Prenups and Your Estate Plan
Drafting a prenuptial agreement can be a wise step to take if you want to add a layer of security to your estate plan. If you’re considering forming a prenuptial agreement in California, call The Elder & Disability Law Firm, APC in Redlands, California. Estate planning attorney Esther C. Wang can discuss your options and assist you in drafting the terms of your agreement.
Understanding Prenuptial Agreements
A prenuptial agreement is a legal contract that a couple makes before they are married. This agreement determines the division of assets in the case of divorce or death of one of the spouses. (If this agreement is made after the couple is married, it is called a postnuptial agreement and functions in much the same way.)
When you create a prenuptial agreement, you must consider the assets and debts of each spouse, whether one or both spouses has family property that they want to keep strictly in their family, whether one or both of you own a business, whether both spouses are going to move into one spouse’s home that they acquired before the marriage, and whether either spouse has children from a previous marriage.
The requirements for creating a prenuptial agreement in California can seem daunting, but a skilled estate planning attorney can make the process easier. If your prenuptial agreement covers spousal support, an attorney is required by law; however, an attorney can also help you successfully navigate the rest of the requirements and make sure your document is valid.
Both spouses will need to complete a full financial disclosure. The agreement must be notarized and signed by both parties. The agreement cannot contain anything “unconscionable,” or any provision that a court is likely to find extremely unfair. Finally, you must wait seven calendar days between being given the completed contract and signing it.
Benefits of a Prenup to Your Estate Plan
One of the benefits of creating a California prenuptial agreement is that the prenup can override existing state laws on spousal property division. California is a community property state; generally, California aims to distribute marital property (which includes either spouse’s earnings after the marriage) equally in a divorce if there is no former agreement between the spouses. If you and your spouse want to split your marital property in any other way, you can declare that in the prenuptial agreement, and the state will honor your wishes.
The importance of prenuptial agreements in estate planning cannot be emphasized enough if you or your spouse want to protect your individual assets. For example, if you brought a substantial amount of money or property to the marriage, or if you want to pass on a business or certain family heirlooms to your child from a previous relationship, you can stipulate that this property remains separate. In short, you and your spouse can determine which property should be classified as separate and which should be classified as marital property. This can help you avoid a lengthy court battle in the case of divorce or death.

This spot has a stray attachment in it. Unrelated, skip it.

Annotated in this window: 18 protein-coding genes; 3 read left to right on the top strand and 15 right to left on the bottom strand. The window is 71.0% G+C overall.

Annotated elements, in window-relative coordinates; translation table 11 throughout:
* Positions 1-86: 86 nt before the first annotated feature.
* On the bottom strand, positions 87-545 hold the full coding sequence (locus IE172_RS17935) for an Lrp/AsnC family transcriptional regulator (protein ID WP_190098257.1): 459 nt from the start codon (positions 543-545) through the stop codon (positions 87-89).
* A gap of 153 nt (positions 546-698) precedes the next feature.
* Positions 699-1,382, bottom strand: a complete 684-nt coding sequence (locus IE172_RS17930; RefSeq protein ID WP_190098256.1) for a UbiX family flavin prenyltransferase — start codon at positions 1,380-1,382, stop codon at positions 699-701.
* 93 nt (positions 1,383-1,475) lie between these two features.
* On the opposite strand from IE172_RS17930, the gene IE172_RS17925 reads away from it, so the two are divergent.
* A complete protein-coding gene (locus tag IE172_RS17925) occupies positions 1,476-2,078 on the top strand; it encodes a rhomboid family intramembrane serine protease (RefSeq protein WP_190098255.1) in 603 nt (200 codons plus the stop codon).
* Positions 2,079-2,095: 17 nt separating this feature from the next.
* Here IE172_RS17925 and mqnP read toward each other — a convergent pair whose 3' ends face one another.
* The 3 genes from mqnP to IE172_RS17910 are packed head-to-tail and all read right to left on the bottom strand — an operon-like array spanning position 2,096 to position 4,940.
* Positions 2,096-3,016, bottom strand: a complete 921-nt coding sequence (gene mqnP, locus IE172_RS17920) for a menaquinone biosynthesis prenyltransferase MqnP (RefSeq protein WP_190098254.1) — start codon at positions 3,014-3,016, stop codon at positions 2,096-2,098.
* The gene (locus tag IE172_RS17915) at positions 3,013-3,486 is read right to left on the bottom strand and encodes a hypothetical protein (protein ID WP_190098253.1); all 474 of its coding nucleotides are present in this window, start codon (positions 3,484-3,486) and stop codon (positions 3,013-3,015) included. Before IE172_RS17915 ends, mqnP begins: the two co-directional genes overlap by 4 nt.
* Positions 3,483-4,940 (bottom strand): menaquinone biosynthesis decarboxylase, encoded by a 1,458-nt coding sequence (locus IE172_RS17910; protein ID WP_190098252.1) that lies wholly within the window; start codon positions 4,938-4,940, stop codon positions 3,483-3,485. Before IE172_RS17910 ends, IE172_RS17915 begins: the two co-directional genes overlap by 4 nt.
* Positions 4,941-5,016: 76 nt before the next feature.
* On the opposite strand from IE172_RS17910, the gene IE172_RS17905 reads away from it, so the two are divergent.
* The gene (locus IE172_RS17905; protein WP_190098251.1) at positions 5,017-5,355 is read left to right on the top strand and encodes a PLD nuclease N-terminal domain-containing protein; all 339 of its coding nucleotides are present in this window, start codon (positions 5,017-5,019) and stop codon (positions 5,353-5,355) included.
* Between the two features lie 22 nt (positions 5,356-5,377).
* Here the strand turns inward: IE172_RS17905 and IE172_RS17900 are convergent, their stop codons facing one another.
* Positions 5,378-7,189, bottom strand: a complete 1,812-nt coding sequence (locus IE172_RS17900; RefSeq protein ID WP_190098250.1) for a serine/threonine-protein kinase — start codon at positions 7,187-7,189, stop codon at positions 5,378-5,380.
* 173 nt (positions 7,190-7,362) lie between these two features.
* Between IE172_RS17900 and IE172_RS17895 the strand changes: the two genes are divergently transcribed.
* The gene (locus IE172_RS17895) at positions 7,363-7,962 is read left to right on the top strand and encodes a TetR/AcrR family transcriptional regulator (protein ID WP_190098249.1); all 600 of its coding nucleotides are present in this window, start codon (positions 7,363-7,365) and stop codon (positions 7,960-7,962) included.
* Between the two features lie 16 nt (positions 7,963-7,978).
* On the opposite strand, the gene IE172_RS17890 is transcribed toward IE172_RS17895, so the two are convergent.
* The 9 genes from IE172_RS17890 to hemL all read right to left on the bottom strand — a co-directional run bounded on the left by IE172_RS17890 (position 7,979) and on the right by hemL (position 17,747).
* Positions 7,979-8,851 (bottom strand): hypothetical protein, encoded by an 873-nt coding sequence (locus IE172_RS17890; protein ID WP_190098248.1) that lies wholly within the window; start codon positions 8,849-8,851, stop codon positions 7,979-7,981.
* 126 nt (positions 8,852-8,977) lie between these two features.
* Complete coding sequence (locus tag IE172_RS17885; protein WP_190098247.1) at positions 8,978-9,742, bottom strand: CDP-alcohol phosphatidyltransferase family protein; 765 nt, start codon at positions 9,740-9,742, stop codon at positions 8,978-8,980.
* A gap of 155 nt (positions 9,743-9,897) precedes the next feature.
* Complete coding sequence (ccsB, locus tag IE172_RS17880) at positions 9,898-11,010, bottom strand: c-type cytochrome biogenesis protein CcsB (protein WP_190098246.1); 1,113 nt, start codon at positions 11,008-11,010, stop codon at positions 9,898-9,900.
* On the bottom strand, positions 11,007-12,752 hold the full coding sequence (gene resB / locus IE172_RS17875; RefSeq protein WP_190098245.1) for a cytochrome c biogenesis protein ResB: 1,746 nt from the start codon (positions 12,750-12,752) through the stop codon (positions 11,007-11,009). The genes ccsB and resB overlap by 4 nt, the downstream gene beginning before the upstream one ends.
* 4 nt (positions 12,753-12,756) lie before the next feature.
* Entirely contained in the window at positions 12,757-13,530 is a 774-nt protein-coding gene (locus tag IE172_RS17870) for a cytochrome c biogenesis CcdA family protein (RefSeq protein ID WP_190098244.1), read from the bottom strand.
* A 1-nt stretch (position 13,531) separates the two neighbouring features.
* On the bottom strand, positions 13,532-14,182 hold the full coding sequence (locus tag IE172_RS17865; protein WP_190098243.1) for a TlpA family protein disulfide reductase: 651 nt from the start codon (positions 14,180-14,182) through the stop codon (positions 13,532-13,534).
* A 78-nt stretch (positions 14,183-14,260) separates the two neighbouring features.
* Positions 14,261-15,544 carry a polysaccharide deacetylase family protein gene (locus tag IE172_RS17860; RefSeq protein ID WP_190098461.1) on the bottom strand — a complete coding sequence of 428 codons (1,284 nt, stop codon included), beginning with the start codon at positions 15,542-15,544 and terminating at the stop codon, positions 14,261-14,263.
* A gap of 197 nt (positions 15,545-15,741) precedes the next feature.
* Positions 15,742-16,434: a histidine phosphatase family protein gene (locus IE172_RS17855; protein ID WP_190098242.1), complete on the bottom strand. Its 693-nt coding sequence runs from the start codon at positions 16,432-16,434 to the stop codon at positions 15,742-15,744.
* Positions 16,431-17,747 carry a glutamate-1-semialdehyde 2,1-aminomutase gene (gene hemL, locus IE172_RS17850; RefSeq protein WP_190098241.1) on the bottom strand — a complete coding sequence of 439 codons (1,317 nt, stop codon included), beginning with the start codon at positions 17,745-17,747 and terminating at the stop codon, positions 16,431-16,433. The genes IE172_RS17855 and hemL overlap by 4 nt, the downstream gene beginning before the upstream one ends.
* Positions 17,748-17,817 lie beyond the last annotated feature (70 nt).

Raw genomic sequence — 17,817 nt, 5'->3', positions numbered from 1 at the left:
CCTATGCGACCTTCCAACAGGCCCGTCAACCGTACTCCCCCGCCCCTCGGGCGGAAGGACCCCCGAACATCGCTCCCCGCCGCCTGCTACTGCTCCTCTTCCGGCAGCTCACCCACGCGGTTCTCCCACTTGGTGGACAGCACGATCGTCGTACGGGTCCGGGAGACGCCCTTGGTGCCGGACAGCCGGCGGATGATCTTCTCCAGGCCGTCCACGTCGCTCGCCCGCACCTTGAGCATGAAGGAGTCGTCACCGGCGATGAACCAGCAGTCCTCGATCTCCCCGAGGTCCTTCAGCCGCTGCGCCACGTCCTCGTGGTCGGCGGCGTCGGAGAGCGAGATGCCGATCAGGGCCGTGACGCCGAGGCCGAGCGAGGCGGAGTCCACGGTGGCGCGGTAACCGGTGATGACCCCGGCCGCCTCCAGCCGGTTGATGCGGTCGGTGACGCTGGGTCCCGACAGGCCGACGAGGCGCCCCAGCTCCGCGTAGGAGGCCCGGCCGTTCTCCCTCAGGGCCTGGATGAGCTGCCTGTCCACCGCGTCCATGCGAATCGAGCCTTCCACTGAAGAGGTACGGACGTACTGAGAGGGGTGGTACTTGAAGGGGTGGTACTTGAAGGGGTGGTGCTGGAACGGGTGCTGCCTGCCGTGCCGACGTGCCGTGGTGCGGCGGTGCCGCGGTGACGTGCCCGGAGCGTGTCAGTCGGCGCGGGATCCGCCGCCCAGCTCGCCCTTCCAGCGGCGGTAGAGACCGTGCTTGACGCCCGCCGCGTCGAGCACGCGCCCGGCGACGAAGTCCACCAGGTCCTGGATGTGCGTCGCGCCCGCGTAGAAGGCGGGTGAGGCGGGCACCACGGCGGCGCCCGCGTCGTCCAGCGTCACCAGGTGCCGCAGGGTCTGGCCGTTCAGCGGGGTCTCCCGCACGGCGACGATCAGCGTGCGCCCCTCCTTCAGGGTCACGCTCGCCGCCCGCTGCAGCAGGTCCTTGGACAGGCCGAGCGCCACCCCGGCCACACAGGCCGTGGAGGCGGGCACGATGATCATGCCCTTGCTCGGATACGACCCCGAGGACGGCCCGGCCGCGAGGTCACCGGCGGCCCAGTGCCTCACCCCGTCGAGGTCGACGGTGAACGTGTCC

Using a Prenup as an Estate Planning Tool
What to Include
You will most likely want to include provisions determining the division of assets in the case of death or divorce, as well as spousal support and provisions for any children. You will also want to include directions about the dispersal of businesses and certain family property.
What Cannot Be Included
A prenuptial agreement cannot determine child custody or visitation rights in the case of divorce. It is not a will, so a prenup cannot determine an executor for your estate, medical power of attorney, or guardianship of surviving children.
Updating Your Estate Plan to Reflect Prenup Provisions
A prenuptial agreement can work alongside your will to help emphasize your wishes after your death. One of your most important tasks while drafting a prenup is determining which property is separate and which property is marital. Your prenuptial agreement determines which property goes to your spouse, and your will determines who gets your separate property.
In community property states like California, a spouse can also waive their right to their half of the community property. This can be helpful in certain situations. For example, in a prenuptial agreement, Spouse A can waive the right to their share of the marital property if they already have significant family assets and Spouse B wants to ensure that a child from a previous relationship receives a larger share of their estate. If both spouses agree, this can be reflected in Spouse B’s will. You and your estate planning attorney should make sure your will and your prenuptial agreement work together to emphasize all of your wishes.
Get Versatile & Trustworthy Legal Guidance
Attorney Esther C. Wang at The Elder & Disability Law Firm, APC is dedicated to working with you to help you achieve your estate planning goals. Serving Redlands, California, as well as Riverside, Rancho Cucamonga, and Palm Springs, Esther has been working for over thirty years to help clients secure their families’ futures. Call The Elder & Disability Law Firm, APC today for a consultation.